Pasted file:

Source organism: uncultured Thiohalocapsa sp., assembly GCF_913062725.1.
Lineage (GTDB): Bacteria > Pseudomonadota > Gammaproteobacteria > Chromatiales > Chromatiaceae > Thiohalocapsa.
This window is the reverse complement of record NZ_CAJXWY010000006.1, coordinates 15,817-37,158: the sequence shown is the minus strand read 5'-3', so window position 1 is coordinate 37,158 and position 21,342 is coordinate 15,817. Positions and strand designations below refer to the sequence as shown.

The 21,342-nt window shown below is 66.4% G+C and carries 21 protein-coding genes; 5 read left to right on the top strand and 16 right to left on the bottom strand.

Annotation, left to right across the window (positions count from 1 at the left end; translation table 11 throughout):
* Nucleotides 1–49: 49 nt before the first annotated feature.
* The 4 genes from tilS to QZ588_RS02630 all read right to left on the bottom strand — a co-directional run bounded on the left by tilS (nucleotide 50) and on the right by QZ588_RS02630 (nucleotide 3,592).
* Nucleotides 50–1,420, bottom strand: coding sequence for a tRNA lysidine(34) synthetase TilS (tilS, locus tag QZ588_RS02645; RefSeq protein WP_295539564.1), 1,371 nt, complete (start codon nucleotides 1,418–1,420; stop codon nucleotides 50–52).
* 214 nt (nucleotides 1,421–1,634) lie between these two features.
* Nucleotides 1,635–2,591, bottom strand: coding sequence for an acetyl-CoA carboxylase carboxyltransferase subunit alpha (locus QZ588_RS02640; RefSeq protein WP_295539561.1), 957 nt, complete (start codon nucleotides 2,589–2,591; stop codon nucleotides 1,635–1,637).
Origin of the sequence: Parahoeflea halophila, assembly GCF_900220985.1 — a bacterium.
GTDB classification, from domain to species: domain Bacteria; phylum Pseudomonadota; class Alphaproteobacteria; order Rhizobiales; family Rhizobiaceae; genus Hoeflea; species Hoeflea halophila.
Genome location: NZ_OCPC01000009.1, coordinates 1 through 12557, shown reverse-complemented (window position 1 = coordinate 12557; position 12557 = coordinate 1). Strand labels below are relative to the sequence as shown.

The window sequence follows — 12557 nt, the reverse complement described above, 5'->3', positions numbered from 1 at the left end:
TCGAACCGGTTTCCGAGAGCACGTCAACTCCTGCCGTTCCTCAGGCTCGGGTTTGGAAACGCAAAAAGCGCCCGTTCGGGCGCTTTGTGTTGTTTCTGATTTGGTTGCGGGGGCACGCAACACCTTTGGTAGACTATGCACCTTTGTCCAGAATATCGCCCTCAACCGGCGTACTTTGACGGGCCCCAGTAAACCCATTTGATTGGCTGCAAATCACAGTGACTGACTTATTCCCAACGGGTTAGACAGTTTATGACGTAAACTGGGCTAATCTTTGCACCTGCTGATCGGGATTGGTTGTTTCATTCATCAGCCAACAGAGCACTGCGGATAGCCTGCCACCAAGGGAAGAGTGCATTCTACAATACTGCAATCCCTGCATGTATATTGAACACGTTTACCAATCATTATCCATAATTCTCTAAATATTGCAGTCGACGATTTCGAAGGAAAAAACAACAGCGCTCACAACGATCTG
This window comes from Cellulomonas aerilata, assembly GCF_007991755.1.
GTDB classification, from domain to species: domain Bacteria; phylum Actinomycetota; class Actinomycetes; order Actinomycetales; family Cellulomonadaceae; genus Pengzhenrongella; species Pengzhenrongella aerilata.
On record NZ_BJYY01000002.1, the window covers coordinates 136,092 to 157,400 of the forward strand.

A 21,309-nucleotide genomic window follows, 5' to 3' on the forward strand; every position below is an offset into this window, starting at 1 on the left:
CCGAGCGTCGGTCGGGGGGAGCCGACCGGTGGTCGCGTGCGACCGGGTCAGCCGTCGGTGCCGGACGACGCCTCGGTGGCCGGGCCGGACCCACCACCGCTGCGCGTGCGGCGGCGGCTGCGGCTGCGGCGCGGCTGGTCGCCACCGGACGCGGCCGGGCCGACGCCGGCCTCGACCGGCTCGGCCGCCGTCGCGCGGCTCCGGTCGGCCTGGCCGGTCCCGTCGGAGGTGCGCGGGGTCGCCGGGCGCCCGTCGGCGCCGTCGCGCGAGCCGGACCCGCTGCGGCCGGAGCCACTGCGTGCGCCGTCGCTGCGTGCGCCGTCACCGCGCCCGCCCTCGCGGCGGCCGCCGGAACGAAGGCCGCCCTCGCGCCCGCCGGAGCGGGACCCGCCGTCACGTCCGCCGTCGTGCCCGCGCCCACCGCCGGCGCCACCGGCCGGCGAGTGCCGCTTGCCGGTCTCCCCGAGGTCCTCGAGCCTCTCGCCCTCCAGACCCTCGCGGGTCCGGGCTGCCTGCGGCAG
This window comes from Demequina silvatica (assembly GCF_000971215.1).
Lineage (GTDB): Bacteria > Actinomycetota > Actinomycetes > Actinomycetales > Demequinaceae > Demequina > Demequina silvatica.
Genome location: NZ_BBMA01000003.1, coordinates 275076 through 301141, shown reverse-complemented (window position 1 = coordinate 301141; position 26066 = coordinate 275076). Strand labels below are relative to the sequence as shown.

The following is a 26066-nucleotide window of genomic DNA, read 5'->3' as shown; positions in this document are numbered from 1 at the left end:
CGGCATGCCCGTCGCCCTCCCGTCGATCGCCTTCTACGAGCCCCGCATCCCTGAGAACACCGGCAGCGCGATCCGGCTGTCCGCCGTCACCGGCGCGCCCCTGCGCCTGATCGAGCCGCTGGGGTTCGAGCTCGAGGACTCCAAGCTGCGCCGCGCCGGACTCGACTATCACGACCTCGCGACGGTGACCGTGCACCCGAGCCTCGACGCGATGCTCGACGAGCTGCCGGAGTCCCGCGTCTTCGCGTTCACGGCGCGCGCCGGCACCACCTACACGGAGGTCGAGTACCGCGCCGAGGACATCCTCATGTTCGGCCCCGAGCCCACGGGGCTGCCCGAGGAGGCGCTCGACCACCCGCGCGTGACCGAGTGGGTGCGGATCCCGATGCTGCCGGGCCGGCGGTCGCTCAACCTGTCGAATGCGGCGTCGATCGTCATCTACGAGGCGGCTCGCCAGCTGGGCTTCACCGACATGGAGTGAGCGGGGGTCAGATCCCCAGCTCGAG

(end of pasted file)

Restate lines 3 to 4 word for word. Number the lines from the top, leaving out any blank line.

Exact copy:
This window is the reverse complement of record NZ_CAJXWY010000006.1, coordinates 15,817-37,158: the sequence shown is the minus strand read 5'-3', so window position 1 is coordinate 37,158 and position 21,342 is coordinate 15,817. Positions and strand designations below refer to the sequence as shown.

The 21,342-nt window shown below is 66.4% G+C and carries 21 protein-coding genes; 5 read left to right on the top strand and 16 right to left on the bottom strand.